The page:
As Erik Nielsen, group chief economist at UniCredit Bank, explained in a Sunday note, investors know that efforts by policy makers to stimulate the economy can partly address demand shocks.
But it is “much more complicated, if at all possible” to offset supply shocks, he wrote, offering the following example:
Think of it this way: China has closed a reported 70,000 movie theatres because of the virus. That’s a supply shock, and no amount of income (demand) stimulus will boost ticket sales. Of course, people may increase the number of downloads of films and games to play at home, as we have seen, but this is nothing more than drops in the ocean in terms of the overall economy.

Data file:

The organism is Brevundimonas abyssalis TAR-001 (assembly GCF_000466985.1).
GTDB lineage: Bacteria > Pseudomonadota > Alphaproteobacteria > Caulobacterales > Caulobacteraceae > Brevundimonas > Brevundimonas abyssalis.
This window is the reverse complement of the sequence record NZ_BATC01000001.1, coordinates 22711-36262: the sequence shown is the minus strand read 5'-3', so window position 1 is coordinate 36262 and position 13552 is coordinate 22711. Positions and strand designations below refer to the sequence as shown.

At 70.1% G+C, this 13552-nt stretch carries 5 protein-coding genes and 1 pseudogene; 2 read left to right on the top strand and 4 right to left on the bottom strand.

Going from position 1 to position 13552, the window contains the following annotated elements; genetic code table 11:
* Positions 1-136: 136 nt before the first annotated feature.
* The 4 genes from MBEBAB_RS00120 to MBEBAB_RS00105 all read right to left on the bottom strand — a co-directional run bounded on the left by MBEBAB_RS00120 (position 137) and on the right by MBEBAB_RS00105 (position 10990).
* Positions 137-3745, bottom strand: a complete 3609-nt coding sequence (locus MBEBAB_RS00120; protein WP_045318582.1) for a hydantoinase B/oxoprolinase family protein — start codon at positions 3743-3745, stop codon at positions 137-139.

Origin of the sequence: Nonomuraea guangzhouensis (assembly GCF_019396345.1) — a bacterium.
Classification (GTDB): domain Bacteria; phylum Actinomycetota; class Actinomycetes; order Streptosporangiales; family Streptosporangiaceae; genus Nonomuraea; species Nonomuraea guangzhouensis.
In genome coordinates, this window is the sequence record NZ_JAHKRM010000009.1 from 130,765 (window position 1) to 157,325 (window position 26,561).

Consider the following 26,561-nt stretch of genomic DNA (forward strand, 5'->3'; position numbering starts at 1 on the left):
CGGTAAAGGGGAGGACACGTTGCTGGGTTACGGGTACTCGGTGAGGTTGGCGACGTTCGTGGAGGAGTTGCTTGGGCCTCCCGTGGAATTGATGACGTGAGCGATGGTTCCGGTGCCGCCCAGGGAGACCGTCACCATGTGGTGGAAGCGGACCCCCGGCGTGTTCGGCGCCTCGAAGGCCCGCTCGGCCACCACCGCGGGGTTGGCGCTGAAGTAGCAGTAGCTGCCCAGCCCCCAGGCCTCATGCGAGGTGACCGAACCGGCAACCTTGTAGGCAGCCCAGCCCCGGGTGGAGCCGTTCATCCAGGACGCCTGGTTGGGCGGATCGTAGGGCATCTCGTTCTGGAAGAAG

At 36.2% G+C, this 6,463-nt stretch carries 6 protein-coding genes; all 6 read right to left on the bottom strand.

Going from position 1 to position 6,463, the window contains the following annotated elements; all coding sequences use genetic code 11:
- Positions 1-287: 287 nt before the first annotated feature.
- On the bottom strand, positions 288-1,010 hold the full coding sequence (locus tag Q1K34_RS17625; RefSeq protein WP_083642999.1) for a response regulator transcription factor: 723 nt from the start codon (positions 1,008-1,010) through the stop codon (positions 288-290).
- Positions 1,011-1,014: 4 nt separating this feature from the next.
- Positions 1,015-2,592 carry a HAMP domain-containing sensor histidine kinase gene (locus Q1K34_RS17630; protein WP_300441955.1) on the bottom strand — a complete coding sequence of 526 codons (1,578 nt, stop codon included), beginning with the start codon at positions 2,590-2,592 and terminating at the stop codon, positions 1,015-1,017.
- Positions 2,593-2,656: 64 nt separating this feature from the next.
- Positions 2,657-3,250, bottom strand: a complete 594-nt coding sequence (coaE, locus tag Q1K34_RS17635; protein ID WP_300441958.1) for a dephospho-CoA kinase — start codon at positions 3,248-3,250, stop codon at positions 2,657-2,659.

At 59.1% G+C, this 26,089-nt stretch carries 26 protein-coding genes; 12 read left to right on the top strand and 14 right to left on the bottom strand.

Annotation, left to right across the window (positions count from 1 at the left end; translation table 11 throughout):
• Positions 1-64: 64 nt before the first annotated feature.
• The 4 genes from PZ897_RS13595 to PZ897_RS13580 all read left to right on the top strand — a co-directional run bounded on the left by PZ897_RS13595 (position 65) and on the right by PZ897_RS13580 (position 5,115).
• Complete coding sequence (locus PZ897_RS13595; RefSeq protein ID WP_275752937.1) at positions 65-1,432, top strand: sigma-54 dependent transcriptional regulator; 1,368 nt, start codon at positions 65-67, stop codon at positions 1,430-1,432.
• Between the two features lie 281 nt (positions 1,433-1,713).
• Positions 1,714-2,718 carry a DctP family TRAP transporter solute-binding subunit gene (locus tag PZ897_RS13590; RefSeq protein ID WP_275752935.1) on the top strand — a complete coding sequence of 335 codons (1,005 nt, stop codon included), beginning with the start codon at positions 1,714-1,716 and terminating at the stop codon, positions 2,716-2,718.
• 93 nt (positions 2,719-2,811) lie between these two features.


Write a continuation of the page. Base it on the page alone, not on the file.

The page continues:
Big, negative supply shocks are rare, Nielsen noted, with the oil shocks of the early and late 1970s offering perhaps the most well-known examples. Other supply shocks would be storms, tsunamis, earthquakes, wars, embargoes, and strikes. The problem is that there’s little that looser monetary policy or additional fiscal stimulus can do to offset the impact because those stimulus measures work by boosting demand.